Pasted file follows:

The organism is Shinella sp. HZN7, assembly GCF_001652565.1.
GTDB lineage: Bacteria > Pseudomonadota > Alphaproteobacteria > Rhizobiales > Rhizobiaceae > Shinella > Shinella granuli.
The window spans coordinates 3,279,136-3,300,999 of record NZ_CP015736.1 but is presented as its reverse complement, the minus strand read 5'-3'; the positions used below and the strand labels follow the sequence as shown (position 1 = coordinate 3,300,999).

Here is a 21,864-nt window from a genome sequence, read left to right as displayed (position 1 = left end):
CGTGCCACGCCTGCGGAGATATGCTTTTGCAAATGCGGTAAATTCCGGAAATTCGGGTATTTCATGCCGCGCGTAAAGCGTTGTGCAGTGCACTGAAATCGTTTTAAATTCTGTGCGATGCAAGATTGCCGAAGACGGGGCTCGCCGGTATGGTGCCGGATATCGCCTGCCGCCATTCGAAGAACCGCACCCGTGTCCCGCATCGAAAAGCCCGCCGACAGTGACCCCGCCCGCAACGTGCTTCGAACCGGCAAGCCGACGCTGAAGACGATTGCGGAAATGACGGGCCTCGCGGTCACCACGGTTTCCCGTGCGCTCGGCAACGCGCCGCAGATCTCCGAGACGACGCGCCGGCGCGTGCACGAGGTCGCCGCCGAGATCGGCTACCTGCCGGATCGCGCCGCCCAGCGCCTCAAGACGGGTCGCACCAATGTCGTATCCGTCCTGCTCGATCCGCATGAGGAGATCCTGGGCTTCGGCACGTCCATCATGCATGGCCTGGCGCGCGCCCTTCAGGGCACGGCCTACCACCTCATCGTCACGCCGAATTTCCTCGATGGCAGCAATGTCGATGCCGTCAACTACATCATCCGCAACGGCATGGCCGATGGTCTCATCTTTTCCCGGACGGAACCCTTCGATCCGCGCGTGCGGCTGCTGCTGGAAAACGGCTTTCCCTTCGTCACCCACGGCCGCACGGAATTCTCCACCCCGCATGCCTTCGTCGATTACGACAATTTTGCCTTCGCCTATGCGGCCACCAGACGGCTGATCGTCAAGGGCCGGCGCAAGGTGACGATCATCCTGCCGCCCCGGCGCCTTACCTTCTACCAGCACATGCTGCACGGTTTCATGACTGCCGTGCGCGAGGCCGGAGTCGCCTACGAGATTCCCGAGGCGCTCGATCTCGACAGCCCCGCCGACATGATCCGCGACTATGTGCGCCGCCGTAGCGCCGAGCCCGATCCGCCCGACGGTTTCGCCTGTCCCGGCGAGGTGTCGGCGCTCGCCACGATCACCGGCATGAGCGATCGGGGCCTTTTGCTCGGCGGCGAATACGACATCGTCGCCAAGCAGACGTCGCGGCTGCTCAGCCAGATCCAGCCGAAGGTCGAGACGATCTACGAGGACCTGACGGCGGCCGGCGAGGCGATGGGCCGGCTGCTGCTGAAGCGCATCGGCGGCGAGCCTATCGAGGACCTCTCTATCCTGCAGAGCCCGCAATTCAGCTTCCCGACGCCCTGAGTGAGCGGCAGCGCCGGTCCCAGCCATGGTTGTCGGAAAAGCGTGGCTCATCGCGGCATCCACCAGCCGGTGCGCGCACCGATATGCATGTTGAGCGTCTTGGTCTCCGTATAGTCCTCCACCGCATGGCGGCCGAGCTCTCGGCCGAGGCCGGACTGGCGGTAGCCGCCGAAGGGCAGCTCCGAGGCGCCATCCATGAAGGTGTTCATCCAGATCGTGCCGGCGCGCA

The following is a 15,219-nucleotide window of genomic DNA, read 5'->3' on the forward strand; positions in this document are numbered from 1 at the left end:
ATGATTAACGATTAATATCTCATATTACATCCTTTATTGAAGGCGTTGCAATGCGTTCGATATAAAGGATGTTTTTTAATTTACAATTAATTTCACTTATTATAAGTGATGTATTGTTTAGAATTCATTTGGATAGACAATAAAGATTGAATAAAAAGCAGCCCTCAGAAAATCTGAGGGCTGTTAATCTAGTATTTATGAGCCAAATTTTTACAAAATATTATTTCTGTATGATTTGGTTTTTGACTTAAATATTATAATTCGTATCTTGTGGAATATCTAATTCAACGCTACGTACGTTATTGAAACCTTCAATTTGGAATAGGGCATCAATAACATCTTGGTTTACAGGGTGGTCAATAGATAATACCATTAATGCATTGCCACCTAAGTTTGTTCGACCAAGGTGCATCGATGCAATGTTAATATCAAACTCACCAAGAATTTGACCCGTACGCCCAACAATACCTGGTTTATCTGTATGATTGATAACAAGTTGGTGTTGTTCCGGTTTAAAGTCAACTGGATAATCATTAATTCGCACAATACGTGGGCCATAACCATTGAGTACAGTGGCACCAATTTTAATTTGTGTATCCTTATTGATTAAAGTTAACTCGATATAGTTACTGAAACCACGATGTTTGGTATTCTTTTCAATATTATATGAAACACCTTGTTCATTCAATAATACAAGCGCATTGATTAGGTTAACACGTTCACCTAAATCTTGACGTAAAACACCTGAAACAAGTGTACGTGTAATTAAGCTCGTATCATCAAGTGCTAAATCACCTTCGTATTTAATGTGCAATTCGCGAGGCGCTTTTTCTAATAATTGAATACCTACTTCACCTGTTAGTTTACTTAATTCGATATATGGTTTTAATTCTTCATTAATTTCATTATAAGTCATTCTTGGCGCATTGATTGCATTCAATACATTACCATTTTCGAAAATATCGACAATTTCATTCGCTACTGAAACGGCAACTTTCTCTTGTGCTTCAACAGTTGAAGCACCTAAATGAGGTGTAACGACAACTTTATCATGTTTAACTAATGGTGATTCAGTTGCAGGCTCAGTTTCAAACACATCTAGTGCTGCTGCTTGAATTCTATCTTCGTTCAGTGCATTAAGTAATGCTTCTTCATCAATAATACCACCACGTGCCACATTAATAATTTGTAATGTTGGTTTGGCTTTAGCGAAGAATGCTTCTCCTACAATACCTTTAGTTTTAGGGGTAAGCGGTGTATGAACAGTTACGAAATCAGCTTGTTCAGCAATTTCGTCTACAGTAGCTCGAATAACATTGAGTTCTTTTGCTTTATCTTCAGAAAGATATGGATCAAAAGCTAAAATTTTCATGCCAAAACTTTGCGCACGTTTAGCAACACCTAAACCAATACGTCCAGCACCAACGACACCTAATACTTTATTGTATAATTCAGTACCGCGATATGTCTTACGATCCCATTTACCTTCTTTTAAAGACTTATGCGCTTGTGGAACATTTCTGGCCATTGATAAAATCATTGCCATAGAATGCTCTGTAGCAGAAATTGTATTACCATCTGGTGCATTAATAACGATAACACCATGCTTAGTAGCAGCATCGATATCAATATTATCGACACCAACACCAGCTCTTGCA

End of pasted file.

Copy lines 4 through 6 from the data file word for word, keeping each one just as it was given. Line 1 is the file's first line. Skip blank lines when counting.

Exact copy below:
Here is a 21,864-nt window from a genome sequence, read left to right as displayed (position 1 = left end):
CGTGCCACGCCTGCGGAGATATGCTTTTGCAAATGCGGTAAATTCCGGAAATTCGGGTATTTCATGCCGCGCGTAAAGCGTTGTGCAGTGCACTGAAATCGTTTTAAATTCTGTGCGATGCAAGATTGCCGAAGACGGGGCTCGCCGGTATGGTGCCGGATATCGCCTGCCGCCATTCGAAGAACCGCACCCGTGTCCCGCATCGAAAAGCCCGCCGACAGTGACCCCGCCCGCAACGTGCTTCGAACCGGCAAGCCGACGCTGAAGACGATTGCGGAAATGACGGGCCTCGCGGTCACCACGGTTTCCCGTGCGCTCGGCAACGCGCCGCAGATCTCCGAGACGACGCGCCGGCGCGTGCACGAGGTCGCCGCCGAGATCGGCTACCTGCCGGATCGCGCCGCCCAGCGCCTCAAGACGGGTCGCACCAATGTCGTATCCGTCCTGCTCGATCCGCATGAGGAGATCCTGGGCTTCGGCACGTCCATCATGCATGGCCTGGCGCGCGCCCTTCAGGGCACGGCCTACCACCTCATCGTCACGCCGAATTTCCTCGATGGCAGCAATGTCGATGCCGTCAACTACATCATCCGCAACGGCATGGCCGATGGTCTCATCTTTTCCCGGACGGAACCCTTCGATCCGCGCGTGCGGCTGCTGCTGGAAAACGGCTTTCCCTTCGTCACCCACGGCCGCACGGAATTCTCCACCCCGCATGCCTTCGTCGATTACGACAATTTTGCCTTCGCCTATGCGGCCACCAGACGGCTGATCGTCAAGGGCCGGCGCAAGGTGACGATCATCCTGCCGCCCCGGCGCCTTACCTTCTACCAGCACATGCTGCACGGTTTCATGACTGCCGTGCGCGAGGCCGGAGTCGCCTACGAGATTCCCGAGGCGCTCGATCTCGACAGCCCCGCCGACATGATCCGCGACTATGTGCGCCGCCGTAGCGCCGAGCCCGATCCGCCCGACGGTTTCGCCTGTCCCGGCGAGGTGTCGGCGCTCGCCACGATCACCGGCATGAGCGATCGGGGCCTTTTGCTCGGCGGCGAATACGACATCGTCGCCAAGCAGACGTCGCGGCTGCTCAGCCAGATCCAGCCGAAGGTCGAGACGATCTACGAGGACCTGACGGCGGCCGGCGAGGCGATGGGCCGGCTGCTGCTGAAGCGCATCGGCGGCGAGCCTATCGAGGACCTCTCTATCCTGCAGAGCCCGCAATTCAGCTTCCCGACGCCCTGAGTGAGCGGCAGCGCCGGTCCCAGCCATGGTTGTCGGAAAAGCGTGGCTCATCGCGGCATCCACCAGCCGGTGCGCGCACCGATATGCATGTTGAGCGTCTTGGTCTCCGTATAGTCCTCCACCGCATGGCGGCCGAGCTCTCGGCCGAGGCCGGACTGGCGGTAGCCGCCGAAGGGCAGCTCCGAGGCGCCATCCATGAAGGTGTTCATCCAGATCGTGCCGGCGCGCA

The following is a 15,219-nucleotide window of genomic DNA, read 5'->3' on the forward strand; positions in this document are numbered from 1 at the left end: